Thanks for the cool pics! It's interesting how mid-century architecture has come back into style. These houses remind me of Eichlers near where I lived in California. And the landscaping is amzing aound some of these homes too. I bet people are surprised to see that giant yucca in the 2nd and 3rd pics. They're native to high elevations in northern Mexico, but do well here. That one is probably worth well over $1000 at that size.

I've seen that crazy black hearse before and wondered what the deal was.
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Old 01-14-2008, 11:46 AM
 
5,090 posts, read 13,542,042 times
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Gee, I just had to look at these pictures again--wow, these are the best pictures (no, I just did not look at that, that, that, woman....ah) what was I saying, yea, the pictures of those houses in Arapahoe Acres--some are real small--nice and efficient; that is my type of house.

The bank building on old Hampden and Broadway--I am glad it is still there. It looks like it has been fixed up nicely. Yep, this is a nice neighborhood for a stroll.

Thanks,

Livecontent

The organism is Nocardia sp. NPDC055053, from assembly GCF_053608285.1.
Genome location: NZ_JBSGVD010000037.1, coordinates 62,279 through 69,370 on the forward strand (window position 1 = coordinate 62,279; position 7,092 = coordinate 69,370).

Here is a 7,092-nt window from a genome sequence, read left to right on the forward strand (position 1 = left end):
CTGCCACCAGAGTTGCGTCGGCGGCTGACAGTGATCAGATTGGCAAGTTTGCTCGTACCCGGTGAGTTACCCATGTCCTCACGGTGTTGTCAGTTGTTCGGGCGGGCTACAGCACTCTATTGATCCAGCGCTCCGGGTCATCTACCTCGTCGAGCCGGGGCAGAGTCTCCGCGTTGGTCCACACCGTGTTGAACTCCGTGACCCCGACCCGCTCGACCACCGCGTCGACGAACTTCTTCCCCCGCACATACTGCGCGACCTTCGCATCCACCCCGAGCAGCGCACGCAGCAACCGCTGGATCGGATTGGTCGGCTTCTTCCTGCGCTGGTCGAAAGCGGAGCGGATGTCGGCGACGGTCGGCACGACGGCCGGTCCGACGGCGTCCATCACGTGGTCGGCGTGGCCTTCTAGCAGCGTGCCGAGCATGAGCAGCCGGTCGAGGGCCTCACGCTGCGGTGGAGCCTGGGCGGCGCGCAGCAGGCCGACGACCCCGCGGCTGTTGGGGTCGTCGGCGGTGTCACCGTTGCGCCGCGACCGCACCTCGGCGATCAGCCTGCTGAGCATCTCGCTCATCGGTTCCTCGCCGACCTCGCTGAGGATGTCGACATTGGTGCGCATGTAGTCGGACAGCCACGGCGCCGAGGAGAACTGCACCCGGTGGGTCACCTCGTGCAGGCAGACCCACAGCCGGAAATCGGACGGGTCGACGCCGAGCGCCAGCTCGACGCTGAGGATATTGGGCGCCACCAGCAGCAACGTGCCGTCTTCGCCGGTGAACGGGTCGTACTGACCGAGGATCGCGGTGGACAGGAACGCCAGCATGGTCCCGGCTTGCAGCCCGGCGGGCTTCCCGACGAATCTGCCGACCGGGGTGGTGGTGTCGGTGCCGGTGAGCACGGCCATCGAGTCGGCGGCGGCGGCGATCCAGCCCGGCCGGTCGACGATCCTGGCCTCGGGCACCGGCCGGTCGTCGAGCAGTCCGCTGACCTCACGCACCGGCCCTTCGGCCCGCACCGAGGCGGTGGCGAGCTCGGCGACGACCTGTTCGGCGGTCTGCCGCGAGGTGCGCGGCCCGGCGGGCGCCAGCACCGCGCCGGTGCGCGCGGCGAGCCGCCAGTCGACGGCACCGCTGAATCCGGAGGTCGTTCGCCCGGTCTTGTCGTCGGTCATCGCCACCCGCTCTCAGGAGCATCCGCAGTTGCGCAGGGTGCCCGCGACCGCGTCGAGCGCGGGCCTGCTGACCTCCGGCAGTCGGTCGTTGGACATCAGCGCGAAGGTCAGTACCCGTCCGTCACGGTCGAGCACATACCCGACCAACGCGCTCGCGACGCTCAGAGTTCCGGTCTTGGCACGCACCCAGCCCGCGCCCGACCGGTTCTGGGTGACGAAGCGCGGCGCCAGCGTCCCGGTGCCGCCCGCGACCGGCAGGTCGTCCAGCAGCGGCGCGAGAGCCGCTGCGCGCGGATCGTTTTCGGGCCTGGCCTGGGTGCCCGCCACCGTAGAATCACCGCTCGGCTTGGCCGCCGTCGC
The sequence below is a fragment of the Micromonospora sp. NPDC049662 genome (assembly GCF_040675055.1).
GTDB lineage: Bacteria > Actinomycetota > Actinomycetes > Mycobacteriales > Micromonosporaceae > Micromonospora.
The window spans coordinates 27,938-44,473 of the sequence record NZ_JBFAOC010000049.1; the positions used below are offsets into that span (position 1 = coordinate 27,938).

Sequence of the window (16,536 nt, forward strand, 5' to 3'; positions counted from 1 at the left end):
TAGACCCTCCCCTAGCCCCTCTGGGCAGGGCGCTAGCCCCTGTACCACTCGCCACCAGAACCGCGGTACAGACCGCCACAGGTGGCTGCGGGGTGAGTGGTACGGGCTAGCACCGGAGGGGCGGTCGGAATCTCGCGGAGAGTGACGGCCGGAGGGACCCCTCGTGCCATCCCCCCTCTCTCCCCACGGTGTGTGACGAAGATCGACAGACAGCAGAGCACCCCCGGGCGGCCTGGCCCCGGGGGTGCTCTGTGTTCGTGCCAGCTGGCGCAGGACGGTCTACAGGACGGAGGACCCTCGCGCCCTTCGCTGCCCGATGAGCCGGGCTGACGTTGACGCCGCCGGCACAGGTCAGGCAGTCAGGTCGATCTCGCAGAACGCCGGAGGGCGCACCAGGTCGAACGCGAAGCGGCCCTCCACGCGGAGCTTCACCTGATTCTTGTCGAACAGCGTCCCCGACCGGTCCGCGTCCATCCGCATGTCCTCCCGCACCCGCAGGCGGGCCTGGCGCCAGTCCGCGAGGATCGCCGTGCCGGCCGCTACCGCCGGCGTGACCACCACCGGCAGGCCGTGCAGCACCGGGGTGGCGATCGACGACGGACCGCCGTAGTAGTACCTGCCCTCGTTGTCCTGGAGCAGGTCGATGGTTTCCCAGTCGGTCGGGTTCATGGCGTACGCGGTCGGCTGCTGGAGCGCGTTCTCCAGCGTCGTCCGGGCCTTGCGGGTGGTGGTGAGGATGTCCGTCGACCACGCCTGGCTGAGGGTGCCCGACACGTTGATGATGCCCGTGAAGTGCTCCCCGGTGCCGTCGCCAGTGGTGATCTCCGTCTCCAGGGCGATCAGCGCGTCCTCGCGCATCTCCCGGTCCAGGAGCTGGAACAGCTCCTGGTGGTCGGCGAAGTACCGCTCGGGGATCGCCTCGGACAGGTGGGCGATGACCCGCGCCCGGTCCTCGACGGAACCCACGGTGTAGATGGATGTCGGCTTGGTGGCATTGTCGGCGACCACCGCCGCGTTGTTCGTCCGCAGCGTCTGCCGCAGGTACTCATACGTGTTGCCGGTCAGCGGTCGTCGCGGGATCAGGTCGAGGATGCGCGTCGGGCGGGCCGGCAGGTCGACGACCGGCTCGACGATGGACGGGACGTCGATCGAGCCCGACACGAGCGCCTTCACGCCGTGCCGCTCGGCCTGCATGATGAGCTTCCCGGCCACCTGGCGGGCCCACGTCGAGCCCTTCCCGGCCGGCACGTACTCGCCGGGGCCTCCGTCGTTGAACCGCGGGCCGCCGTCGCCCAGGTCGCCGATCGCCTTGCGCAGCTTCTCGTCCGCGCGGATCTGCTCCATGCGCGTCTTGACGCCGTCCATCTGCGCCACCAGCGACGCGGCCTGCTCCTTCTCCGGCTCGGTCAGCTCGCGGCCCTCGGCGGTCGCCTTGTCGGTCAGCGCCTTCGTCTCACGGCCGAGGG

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Old 01-14-2008, 12:47 PM
 
Location: Denver, Colorado U.S.A.
14,174 posts, read 23,274,499 times
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Sorry about the double post. Something happened and I thought I lost the first one, so I tried to re-create it.
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Old 01-14-2008, 01:23 PM
 
Location: Denver
274 posts, read 1,363,609 times
Reputation: 298
Hey denverian -- thanks for the comments -- yeah i had to get a shot of that yucca plant; reminds me of my home state of New Mexico.

Livecontent -- I like that bank building a lot too.
Next time I run into Morgan I'll put in a good word for ya. And btw -- congrats on the recognition from the admin/owner -- well deserved.
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Old 01-14-2008, 02:44 PM